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6.5 Simplification Modes

The current simplification mode controls how numbers and formulas are “normalized” when being taken from or pushed onto the stack. Some normalizations are unavoidable, such as rounding floating-point results to the current precision, and reducing fractions to simplest form. Others, such as simplifying a formula like ‘a+a’ (or ‘2+3’), are done automatically but can be turned off when necessary.

When you press a key like + when ‘2’ and ‘3’ are on the stack, Calc pops these numbers, normalizes them, creates the formula ‘2+3’, normalizes it, and pushes the result. Of course the standard rules for normalizing ‘2+3’ will produce the result ‘5’.

Simplification mode commands consist of the lower-case m prefix key followed by a shifted letter.

The m O (calc-no-simplify-mode) command turns off all optional simplifications. These would leave a formula like ‘2+3’ alone. In fact, nothing except simple numbers are ever affected by normalization in this mode. Explicit simplification commands, such as = or a s, can still be given to simplify any formulas. See Algebraic Definitions, for a sample use of No-Simplification mode.

The m N (calc-num-simplify-mode) command turns off simplification of any formulas except those for which all arguments are constants. For example, ‘1+2’ is simplified to ‘3’, and ‘a+(2-2)’ is simplified to ‘a+0’ but no further, since one argument of the sum is not a constant. Unfortunately, ‘(a+2)-2’ is not simplified because the top-level ‘-’ operator's arguments are not both constant numbers (one of them is the formula ‘a+2’). A constant is a number or other numeric object (such as a constant error form or modulo form), or a vector all of whose elements are constant.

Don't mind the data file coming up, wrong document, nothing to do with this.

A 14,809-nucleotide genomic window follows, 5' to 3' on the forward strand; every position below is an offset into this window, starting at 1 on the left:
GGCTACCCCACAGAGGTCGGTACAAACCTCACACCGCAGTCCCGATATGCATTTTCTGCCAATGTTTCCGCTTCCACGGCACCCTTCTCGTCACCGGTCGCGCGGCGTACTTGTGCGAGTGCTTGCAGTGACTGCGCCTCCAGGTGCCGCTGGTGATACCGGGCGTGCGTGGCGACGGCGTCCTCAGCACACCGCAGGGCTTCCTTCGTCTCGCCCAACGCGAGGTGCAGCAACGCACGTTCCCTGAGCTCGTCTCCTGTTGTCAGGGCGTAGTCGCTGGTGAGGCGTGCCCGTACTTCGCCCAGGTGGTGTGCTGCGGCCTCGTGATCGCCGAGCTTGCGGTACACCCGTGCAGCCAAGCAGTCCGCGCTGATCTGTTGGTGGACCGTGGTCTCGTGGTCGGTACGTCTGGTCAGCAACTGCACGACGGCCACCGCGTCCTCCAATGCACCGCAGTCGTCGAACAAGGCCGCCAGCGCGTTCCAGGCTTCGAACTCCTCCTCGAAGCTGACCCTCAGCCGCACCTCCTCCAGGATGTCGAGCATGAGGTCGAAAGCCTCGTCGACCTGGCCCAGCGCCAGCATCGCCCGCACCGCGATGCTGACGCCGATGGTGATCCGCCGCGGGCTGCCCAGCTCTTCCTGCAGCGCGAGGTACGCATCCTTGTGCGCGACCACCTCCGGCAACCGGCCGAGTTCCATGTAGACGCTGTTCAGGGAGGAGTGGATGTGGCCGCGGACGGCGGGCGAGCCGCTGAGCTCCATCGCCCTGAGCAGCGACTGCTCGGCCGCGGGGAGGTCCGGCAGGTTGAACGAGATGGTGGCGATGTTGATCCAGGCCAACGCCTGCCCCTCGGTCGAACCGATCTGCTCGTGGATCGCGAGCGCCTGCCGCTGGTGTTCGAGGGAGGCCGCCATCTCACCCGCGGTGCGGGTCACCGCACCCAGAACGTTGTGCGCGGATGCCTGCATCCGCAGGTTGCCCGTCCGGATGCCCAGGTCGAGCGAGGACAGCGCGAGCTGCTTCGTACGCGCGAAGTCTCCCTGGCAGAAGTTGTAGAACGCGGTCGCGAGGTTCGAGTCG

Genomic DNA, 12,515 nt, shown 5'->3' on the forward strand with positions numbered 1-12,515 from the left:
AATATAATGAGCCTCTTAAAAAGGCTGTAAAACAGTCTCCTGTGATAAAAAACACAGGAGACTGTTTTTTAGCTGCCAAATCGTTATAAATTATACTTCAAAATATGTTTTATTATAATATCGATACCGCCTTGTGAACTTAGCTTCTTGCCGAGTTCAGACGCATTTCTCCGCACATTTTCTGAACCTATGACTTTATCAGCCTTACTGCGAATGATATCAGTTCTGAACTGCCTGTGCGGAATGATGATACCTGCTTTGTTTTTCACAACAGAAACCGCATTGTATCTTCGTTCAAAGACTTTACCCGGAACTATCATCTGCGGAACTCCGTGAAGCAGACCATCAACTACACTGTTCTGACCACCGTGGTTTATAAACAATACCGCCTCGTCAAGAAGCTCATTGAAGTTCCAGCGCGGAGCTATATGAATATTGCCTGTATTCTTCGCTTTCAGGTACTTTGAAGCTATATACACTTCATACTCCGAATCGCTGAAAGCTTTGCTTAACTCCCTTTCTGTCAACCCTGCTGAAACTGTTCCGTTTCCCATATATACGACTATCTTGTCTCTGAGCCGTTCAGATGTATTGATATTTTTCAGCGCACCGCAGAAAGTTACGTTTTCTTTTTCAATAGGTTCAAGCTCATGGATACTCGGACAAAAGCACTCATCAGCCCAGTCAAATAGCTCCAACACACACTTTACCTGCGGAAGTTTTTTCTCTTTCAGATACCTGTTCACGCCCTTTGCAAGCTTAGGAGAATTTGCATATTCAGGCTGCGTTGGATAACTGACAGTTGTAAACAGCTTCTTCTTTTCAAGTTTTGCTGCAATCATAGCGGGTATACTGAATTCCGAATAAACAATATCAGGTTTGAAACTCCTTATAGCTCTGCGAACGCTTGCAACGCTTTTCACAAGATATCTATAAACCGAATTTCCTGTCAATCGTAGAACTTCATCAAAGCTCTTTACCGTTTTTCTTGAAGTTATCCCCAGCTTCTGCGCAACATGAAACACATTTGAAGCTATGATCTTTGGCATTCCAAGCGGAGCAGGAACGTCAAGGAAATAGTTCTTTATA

The m I (calc-basic-simplify-mode) command does some basic simplifications for all formulas. This includes many easy and fast algebraic simplifications such as ‘a+0’ to ‘a’, and ‘a + 2 a’ to ‘3 a’, as well as evaluating functions like ‘deriv(x^2, x)’ to ‘2 x’.

The m B (calc-bin-simplify-mode) mode applies the basic simplifications to a result and then, if the result is an integer, uses the b c (calc-clip) command to clip the integer according to the current binary word size. See Binary Functions. Real numbers are rounded to the nearest integer and then clipped; other kinds of results (after the basic simplifications) are left alone.

The m A (calc-alg-simplify-mode) mode does standard algebraic simplifications. See Algebraic Simplifications.

The m E (calc-ext-simplify-mode) mode does “extended”, or “unsafe”, algebraic simplification. See Unsafe Simplifications.

The m U (calc-units-simplify-mode) mode does units simplification. See Simplification of Units. These include the algebraic simplifications, plus variable names which are identifiable as unit names (like ‘mm’ for “millimeters”) are simplified with their unit definitions in mind.

A common technique is to set the simplification mode down to the lowest amount of simplification you will allow to be applied automatically, then use manual commands like a s and c c (calc-clean) to perform higher types of simplifications on demand.